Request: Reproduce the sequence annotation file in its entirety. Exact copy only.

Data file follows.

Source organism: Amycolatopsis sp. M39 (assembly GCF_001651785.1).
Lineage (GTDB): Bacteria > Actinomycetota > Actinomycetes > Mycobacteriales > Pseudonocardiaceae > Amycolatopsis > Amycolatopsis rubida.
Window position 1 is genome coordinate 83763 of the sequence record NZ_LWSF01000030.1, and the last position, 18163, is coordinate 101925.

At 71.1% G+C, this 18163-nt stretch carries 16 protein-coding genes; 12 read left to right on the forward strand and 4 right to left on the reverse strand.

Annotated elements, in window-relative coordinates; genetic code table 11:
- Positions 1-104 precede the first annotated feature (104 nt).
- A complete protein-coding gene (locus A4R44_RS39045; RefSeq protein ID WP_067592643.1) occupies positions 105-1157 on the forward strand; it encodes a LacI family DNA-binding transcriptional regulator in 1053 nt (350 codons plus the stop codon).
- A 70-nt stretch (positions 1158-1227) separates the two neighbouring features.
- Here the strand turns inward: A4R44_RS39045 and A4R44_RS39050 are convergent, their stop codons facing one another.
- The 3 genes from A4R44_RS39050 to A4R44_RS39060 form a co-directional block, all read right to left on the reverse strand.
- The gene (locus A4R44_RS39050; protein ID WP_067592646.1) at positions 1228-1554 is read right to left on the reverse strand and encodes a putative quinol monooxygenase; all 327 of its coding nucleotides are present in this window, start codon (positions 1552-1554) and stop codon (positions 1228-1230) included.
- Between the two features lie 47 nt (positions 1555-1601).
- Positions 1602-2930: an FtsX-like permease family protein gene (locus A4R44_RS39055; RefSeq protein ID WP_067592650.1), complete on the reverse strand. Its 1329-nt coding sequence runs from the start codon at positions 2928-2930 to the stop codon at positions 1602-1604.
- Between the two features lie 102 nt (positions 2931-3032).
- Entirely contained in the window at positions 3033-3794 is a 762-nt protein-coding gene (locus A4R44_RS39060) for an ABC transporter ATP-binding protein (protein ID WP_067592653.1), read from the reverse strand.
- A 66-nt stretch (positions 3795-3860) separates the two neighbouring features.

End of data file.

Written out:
Source organism: Amycolatopsis sp. M39 (assembly GCF_001651785.1).
Lineage (GTDB): Bacteria > Actinomycetota > Actinomycetes > Mycobacteriales > Pseudonocardiaceae > Amycolatopsis > Amycolatopsis rubida.
Window position 1 is genome coordinate 83763 of the sequence record NZ_LWSF01000030.1, and the last position, 18163, is coordinate 101925.

At 71.1% G+C, this 18163-nt stretch carries 16 protein-coding genes; 12 read left to right on the forward strand and 4 right to left on the reverse strand.

Annotated elements, in window-relative coordinates; genetic code table 11:
- Positions 1-104 precede the first annotated feature (104 nt).
- A complete protein-coding gene (locus A4R44_RS39045; RefSeq protein ID WP_067592643.1) occupies positions 105-1157 on the forward strand; it encodes a LacI family DNA-binding transcriptional regulator in 1053 nt (350 codons plus the stop codon).
- A 70-nt stretch (positions 1158-1227) separates the two neighbouring features.
- Here the strand turns inward: A4R44_RS39045 and A4R44_RS39050 are convergent, their stop codons facing one another.
- The 3 genes from A4R44_RS39050 to A4R44_RS39060 form a co-directional block, all read right to left on the reverse strand.
- The gene (locus A4R44_RS39050; protein ID WP_067592646.1) at positions 1228-1554 is read right to left on the reverse strand and encodes a putative quinol monooxygenase; all 327 of its coding nucleotides are present in this window, start codon (positions 1552-1554) and stop codon (positions 1228-1230) included.
- Between the two features lie 47 nt (positions 1555-1601).
- Positions 1602-2930: an FtsX-like permease family protein gene (locus A4R44_RS39055; RefSeq protein ID WP_067592650.1), complete on the reverse strand. Its 1329-nt coding sequence runs from the start codon at positions 2928-2930 to the stop codon at positions 1602-1604.
- Between the two features lie 102 nt (positions 2931-3032).
- Entirely contained in the window at positions 3033-3794 is a 762-nt protein-coding gene (locus A4R44_RS39060) for an ABC transporter ATP-binding protein (protein ID WP_067592653.1), read from the reverse strand.
- A 66-nt stretch (positions 3795-3860) separates the two neighbouring features.